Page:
In an article, “Mapping the Humanities,” UVA Today features the Scholars’ Lab and its innovative program Neatline—a digital platform that uses maps, timelines, and text to create multidimensional digital humanities projects. The National Endowment for the Humanities (NEH) has awarded Scholars’ Lab a grant of $324,554 for enhancements to Neatline.
According to English professor and Scholars’ Lab director Allison Booth, the program can be used not only to place the viewer within the sweep of historical time and space, but in the world of fiction as well. The same tool that allowed architectural historian Lisa Reilly and her students to reconstruct cultural changes in Mediterranean architecture over centuries for a project in her class “On Haj with Ibn Jubayr: Reconstructing the 12th-Century Mediterranean,” also allowed Booth’s graduate students to compare a fictional journey in Mark Twain’s A Tramp Abroad with a journey the author made in real life. “That project reconstructs the chronology in a way the book does not, so you learn something you wouldn’t have if you hadn’t had those maps,” Booth said.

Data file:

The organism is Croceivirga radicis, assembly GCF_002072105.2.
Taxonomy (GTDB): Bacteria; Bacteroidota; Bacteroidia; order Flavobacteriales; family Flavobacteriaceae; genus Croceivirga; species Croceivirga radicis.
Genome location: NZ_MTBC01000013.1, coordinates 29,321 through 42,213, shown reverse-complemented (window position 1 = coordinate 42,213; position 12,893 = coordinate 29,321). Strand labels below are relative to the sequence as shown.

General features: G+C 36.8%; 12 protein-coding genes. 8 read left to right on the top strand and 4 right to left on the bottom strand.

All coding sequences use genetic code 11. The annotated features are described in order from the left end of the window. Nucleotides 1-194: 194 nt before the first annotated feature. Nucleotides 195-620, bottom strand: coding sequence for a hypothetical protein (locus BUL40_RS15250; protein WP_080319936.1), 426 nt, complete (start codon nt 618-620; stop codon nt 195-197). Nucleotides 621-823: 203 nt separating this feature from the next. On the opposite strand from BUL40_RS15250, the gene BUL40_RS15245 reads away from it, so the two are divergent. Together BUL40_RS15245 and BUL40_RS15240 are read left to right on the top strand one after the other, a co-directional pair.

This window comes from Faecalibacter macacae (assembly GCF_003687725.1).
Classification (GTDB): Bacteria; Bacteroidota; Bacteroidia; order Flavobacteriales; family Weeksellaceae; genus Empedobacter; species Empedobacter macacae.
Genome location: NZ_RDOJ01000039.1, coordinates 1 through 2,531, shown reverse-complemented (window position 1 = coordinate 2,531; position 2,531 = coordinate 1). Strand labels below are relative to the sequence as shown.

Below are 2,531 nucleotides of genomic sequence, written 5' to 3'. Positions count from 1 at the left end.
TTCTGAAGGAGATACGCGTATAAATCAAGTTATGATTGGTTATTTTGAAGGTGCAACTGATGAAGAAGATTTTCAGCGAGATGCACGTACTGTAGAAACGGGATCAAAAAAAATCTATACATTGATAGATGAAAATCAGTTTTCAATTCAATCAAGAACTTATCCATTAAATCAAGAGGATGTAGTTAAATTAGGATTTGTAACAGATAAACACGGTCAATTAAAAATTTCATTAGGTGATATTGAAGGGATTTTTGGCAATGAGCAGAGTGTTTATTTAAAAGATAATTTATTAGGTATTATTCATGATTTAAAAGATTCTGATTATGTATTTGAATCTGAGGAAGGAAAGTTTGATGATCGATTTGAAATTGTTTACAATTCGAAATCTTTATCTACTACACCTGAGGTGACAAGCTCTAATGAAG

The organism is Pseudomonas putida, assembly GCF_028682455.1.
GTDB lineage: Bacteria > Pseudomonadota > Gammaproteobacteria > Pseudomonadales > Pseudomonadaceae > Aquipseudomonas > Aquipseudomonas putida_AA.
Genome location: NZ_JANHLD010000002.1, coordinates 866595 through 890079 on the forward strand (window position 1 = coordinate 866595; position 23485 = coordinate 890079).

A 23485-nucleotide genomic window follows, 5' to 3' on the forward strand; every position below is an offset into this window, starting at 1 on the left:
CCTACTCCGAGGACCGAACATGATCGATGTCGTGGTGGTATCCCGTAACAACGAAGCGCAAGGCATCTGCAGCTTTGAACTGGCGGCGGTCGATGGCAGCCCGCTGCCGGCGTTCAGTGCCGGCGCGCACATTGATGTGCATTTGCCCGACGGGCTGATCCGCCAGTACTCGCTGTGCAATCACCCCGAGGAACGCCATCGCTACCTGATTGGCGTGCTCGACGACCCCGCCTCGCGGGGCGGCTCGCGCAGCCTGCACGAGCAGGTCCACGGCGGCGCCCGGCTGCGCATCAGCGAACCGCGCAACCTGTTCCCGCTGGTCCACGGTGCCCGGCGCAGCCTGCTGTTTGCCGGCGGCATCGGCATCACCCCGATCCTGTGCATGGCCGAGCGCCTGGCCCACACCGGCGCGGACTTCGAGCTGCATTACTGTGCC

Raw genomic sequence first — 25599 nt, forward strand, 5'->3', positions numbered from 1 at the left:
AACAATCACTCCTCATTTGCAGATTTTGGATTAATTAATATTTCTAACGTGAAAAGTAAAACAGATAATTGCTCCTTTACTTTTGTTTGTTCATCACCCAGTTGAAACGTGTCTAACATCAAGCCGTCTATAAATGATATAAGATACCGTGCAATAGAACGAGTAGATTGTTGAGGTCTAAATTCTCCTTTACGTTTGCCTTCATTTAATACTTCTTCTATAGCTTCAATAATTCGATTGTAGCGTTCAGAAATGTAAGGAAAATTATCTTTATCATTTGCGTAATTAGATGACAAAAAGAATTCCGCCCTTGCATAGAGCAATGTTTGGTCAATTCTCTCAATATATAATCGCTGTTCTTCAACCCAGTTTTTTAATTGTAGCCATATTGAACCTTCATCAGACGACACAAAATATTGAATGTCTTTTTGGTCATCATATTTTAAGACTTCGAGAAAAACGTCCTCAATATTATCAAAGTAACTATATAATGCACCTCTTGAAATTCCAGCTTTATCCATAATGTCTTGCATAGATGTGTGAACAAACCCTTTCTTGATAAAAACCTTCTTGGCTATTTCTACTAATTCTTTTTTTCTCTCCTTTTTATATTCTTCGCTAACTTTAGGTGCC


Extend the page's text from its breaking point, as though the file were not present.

The NEH money will help Scholars’ Lab expand Neatline’s abilities with mobile and touch screen technologies—“We could add more hands-on drawing features with a stylus or your finger,” said Manager of Research & Development Eric Rochester. In the future it may even be possible to create immersive experiences in virtual reality.
Read the full article: Mapping the Humanities (UVA Today, 8/26/2016)